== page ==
If you have a student having trouble with reading, try Notey Noteheads, free cards from my website. I left the stems off so students with learning difficulties can focus on the note head. There is even a parent’s guide to help students practice at home.

Sight reading flash cards

Notey Noteheads Sight Reading Flash Cards

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Filed under Intermediate Students, Note Identification, Worksheets

New Recital Certificate

Certificate for Recital Performance

Recital Certificate

A couple of teachers asked me if I had a recital certificate to match the recital programs I posted a while back. My first thought was to find it on my site and send them the link, because I knew I made one. Alas, it wasn’t on my site! But it is today! So if you haven’t had your recital yet, feel free to use this one.

I think I know what happened. I was planning on making this certificate so that you could personalize it and not have to write in all your students’ names. Then I got busy with a lot of other things and never came back to it. So there it set in my computer files, alone and neglected, along with all my other projects, finished and unfinished.

I hope those of you who like my editable material aren’t disappointed, but I just don’t have time right now! Here are some certificates you might find useful at the end of the year. For those of you who have really big studios, there are several below that are editable when you open them in Adobe Reader.

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Prickly Intervals – a New Worksheet

Identify Music Intervals

Prickly Intervals

A few months ago when we were studying for the theory test, I went looking for some interval worksheets on my site, and I couldn’t find very many that didn’t have a holiday theme. I have no clue what happened to all the ones I thought I had posted, so I’m going to make a few and add them to my site.

The new one I’m posting today is called Prickly Intervals. I was inspired by all the blooming cacti I recently saw in a friend’s house, and decided it would be fun to make a worksheet with some flowering cacti as a theme. I’ve always thought they are amazing plants. For one thing, according to an online dictionary, there are three acceptable plurals for the word cactus: cacti, cactuses, and cactus. Is English a great language or what? (Answer: Yes, if you’re a native speaker!) When you come to my website, you are going to get bits of trivia whether you want it or not!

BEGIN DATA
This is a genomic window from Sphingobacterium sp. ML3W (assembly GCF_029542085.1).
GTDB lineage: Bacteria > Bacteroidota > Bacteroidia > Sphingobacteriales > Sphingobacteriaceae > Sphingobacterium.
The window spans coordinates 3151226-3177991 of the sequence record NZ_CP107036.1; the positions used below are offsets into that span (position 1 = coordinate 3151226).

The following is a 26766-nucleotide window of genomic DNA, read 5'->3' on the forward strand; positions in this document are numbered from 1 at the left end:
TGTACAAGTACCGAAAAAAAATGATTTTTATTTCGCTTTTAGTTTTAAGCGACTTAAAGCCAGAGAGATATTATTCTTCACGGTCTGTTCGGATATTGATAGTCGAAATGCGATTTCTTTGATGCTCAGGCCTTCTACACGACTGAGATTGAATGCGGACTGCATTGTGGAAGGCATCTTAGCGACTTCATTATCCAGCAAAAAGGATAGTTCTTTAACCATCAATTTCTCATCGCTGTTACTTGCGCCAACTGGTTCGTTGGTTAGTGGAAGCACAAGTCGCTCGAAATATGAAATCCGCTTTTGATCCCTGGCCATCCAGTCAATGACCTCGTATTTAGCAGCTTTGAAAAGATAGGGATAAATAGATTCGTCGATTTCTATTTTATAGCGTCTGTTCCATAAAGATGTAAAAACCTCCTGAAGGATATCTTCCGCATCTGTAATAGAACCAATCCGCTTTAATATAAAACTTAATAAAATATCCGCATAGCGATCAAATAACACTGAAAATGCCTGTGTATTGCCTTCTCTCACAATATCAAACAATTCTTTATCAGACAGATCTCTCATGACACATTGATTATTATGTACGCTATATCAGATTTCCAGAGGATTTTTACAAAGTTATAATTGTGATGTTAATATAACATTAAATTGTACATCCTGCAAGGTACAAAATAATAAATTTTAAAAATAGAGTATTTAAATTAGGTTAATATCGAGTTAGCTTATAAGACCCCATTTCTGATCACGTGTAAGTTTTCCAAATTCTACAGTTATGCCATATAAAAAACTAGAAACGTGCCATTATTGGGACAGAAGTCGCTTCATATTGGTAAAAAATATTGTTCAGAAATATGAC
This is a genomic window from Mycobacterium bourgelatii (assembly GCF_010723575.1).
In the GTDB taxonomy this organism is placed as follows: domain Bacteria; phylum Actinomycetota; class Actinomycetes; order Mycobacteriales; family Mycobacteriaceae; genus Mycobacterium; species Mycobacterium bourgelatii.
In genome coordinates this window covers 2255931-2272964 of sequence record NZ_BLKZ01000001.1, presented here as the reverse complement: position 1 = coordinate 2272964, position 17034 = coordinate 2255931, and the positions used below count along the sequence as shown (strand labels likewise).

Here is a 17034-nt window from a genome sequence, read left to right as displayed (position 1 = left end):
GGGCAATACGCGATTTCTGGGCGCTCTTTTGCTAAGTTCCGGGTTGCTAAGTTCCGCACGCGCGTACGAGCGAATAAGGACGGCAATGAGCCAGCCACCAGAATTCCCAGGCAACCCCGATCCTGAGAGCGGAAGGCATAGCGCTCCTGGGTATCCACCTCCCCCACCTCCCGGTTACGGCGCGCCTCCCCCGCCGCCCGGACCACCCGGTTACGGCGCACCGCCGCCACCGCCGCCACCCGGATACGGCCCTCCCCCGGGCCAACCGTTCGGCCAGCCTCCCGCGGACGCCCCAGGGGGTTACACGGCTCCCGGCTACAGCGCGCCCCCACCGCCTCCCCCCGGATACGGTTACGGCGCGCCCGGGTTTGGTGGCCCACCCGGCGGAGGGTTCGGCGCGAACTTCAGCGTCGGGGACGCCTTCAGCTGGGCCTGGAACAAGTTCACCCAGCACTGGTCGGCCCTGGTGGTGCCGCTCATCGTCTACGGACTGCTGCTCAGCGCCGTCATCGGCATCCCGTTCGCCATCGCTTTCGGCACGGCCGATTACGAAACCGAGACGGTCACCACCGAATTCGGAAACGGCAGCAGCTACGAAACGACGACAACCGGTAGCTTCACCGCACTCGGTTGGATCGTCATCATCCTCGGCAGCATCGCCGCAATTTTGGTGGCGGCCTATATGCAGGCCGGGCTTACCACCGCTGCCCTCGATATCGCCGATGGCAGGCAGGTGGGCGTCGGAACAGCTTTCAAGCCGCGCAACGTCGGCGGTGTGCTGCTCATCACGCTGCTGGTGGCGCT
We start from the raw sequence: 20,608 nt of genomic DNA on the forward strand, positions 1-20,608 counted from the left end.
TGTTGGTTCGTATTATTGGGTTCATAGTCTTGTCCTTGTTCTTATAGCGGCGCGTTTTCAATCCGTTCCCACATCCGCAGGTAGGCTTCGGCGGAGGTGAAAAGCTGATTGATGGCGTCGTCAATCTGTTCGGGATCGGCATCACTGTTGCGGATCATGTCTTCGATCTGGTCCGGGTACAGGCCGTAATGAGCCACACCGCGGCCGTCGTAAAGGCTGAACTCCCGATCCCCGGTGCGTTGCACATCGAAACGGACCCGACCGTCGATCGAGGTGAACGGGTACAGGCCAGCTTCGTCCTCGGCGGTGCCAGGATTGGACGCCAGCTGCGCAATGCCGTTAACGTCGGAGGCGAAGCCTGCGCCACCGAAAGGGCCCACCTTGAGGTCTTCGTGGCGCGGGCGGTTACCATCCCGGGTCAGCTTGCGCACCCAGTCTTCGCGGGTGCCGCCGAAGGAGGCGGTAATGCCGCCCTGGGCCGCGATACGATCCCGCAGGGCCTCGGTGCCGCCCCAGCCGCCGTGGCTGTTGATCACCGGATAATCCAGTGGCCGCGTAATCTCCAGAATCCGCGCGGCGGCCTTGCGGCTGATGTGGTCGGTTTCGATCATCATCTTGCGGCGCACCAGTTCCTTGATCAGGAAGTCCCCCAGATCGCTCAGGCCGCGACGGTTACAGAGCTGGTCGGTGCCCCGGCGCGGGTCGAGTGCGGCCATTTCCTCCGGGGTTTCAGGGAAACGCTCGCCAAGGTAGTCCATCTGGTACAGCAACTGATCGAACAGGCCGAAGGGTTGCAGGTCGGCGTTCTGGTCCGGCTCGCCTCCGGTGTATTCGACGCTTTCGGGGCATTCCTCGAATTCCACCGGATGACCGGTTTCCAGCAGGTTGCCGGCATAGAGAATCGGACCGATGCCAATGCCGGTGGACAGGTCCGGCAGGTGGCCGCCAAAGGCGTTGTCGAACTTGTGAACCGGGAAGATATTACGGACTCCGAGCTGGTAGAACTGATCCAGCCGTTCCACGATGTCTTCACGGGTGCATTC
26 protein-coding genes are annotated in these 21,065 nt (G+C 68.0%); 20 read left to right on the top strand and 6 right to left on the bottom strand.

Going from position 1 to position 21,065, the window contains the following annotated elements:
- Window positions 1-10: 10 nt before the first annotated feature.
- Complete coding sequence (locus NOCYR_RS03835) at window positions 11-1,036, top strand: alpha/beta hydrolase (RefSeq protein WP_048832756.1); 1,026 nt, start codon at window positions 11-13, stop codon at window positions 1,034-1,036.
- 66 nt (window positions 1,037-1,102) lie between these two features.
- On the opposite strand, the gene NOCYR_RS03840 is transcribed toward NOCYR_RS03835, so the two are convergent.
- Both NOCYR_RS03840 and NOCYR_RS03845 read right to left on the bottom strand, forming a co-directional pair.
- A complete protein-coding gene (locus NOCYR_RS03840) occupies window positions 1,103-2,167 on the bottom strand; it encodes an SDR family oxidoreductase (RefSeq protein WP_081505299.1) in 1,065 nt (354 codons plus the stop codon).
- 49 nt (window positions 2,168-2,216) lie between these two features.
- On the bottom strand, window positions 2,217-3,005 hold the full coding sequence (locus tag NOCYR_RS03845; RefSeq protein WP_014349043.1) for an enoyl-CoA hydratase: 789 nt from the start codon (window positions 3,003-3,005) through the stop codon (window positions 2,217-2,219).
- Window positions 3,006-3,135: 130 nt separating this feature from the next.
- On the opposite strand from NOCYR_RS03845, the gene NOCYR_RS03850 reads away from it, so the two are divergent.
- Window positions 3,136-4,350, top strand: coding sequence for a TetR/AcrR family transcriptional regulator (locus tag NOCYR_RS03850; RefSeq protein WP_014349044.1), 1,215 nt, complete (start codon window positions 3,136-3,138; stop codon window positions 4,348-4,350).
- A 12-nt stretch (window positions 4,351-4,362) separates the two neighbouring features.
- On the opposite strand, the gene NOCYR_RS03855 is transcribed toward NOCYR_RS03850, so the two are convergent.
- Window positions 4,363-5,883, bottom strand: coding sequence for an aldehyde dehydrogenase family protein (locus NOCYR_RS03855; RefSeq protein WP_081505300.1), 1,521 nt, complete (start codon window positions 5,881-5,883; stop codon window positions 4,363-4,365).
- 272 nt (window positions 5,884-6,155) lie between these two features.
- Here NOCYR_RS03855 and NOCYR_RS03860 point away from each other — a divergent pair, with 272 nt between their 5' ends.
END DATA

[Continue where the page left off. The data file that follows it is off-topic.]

The Prickly Intervals worksheet is a little more difficult than Interval Stars below, which I  posted a few years ago for beginners. Feel free to use this one for your first interval worksheet. Interval Stars explains how to count intervals in a very easy way.

This is a worksheet for beginning intervals.

Interval Stars

Today’s worksheet, Prickly Intervals, will be easier if they can do Interval Stars. Not only does it include octaves, but it has unisons. A few years ago, for the first time I can remember, unisons were included on the theory test my students take. It’s in the syllabus, so it was fair game to be included on the test, and there it was, in black and white: UNISON. I’ve always mentioned it, saying something like, “Don’t forget, if the interval is the same note, we call it unison, not a first!” But of course you can’t just mention things to students and assume they are going to remember. It just whooshes right over their heads. So I decided to include it on my worksheet, to give them some practice for when the prickly unison word is on the test again!

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Filed under Note Identification, Theory, Worksheets